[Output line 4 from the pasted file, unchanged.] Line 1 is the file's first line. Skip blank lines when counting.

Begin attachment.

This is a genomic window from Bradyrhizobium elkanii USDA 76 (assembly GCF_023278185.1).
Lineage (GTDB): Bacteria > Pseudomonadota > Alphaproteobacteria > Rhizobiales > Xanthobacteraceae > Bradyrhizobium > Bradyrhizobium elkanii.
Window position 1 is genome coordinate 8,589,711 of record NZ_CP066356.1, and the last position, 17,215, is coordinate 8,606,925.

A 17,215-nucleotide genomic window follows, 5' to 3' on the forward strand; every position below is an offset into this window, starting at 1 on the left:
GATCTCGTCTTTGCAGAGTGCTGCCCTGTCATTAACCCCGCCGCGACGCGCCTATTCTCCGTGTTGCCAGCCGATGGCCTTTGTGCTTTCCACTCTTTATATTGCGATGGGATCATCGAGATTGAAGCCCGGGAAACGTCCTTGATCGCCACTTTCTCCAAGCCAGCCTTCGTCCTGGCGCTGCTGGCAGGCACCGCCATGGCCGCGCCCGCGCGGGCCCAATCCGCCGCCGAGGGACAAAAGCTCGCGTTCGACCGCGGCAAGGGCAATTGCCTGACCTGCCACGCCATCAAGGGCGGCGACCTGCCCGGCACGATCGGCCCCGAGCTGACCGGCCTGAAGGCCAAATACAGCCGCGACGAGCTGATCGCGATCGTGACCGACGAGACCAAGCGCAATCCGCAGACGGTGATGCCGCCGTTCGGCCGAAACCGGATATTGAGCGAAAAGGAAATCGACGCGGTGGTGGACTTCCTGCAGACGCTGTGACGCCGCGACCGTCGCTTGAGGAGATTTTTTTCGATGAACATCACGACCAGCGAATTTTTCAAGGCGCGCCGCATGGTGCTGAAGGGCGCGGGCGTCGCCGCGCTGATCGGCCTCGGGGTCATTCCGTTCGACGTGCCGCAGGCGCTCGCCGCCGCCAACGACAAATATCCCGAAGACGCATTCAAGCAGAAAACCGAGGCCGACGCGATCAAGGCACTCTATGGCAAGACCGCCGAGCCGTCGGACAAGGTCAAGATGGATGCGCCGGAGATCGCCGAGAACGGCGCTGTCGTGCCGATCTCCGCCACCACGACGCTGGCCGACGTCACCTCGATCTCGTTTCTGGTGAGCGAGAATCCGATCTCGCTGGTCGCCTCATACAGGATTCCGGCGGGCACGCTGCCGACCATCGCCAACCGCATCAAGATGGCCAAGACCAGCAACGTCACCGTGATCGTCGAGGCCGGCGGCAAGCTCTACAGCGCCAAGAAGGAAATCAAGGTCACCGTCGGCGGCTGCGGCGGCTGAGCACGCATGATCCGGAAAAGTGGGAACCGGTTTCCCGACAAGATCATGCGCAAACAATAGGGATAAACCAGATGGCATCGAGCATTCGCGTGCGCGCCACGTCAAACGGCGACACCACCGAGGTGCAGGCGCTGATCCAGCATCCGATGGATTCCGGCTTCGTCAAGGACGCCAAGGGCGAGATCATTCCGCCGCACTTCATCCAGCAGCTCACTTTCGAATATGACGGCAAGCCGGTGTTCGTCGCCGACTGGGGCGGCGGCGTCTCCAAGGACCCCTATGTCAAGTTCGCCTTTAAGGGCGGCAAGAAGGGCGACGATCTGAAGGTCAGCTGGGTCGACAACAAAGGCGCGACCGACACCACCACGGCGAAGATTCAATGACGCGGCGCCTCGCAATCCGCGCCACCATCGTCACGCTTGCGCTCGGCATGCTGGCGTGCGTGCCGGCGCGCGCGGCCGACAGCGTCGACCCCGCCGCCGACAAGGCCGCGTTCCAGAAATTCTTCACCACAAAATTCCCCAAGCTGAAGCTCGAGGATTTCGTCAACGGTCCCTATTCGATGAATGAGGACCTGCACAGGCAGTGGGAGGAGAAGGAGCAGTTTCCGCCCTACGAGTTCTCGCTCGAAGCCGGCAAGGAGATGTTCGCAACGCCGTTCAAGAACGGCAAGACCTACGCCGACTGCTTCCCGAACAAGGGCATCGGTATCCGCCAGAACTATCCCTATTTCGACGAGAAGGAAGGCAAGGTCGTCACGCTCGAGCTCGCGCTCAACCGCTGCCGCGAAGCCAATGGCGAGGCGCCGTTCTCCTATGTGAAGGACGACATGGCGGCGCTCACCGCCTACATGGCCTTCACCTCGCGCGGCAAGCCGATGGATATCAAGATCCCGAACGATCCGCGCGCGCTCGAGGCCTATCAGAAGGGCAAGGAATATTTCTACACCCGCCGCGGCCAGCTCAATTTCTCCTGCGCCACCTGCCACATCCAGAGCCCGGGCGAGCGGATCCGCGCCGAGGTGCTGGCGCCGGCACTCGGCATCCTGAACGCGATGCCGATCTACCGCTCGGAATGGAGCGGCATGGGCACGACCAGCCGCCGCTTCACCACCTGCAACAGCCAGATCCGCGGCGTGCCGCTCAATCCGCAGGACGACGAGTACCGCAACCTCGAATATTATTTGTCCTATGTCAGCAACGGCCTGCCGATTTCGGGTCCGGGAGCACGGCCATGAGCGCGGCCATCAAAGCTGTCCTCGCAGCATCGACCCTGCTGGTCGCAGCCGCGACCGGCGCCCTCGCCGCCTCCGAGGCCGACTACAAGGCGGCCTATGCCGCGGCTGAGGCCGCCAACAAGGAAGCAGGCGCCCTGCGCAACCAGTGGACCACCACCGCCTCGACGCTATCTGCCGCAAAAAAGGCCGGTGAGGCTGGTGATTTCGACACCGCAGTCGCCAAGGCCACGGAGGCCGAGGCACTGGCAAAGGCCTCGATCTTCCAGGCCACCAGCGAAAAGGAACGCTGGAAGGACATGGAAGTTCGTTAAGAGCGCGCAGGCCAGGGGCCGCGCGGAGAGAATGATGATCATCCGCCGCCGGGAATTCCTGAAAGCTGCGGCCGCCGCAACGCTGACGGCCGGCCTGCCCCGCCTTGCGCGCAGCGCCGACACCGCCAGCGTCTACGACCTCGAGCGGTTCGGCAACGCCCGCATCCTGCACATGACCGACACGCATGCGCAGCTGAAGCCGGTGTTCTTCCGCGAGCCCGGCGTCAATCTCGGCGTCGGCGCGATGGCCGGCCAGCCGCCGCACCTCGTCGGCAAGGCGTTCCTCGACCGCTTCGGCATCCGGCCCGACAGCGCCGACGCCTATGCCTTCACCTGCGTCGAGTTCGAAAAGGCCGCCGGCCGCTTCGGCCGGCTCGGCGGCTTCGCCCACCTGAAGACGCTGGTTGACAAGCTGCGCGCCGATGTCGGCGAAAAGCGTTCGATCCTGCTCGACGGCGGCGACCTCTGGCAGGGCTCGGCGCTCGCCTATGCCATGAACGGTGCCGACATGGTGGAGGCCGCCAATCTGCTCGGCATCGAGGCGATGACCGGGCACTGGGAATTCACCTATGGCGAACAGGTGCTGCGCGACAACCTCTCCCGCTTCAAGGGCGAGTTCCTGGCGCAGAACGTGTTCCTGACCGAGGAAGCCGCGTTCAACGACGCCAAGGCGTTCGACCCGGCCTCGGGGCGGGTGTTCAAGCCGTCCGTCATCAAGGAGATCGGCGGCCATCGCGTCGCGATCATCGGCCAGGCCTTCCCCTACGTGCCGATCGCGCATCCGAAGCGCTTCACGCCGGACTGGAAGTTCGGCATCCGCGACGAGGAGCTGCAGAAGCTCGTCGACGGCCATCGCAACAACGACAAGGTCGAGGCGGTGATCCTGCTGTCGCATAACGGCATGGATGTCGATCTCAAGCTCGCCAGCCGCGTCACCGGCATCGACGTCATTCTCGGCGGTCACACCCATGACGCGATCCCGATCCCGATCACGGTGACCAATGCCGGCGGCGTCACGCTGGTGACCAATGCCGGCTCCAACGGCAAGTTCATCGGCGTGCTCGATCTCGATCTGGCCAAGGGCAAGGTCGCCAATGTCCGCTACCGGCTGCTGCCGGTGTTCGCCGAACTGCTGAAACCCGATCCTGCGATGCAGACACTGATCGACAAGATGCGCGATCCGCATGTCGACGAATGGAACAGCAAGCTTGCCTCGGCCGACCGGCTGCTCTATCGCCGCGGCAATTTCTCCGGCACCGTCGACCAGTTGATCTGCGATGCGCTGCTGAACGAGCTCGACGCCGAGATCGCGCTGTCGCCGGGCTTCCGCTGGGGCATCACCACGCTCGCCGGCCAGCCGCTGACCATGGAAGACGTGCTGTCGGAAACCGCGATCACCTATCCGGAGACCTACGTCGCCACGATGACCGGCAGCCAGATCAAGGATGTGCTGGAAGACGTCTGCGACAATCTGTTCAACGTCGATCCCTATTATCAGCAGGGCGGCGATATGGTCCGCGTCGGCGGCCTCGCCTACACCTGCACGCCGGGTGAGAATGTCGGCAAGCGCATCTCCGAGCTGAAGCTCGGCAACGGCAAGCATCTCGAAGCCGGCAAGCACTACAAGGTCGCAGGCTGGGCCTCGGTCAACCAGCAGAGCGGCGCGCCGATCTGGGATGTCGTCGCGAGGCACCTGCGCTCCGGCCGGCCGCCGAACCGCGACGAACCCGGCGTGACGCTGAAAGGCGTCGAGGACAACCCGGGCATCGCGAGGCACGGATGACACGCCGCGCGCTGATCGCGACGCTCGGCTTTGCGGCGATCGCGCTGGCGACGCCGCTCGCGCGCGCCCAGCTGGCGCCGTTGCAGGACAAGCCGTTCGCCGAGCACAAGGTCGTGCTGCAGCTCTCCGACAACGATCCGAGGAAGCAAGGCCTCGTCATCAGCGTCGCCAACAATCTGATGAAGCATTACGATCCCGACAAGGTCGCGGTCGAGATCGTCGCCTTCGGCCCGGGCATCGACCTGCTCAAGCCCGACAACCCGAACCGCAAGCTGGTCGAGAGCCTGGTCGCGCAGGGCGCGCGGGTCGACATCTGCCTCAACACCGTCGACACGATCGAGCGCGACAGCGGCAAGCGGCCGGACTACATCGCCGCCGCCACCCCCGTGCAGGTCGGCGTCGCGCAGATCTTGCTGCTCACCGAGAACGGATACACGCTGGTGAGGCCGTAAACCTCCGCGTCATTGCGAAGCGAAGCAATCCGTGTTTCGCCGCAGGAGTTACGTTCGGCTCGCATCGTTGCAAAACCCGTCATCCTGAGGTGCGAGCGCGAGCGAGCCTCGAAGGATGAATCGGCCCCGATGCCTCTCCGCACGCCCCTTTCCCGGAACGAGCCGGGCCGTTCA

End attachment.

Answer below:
A 17,215-nucleotide genomic window follows, 5' to 3' on the forward strand; every position below is an offset into this window, starting at 1 on the left: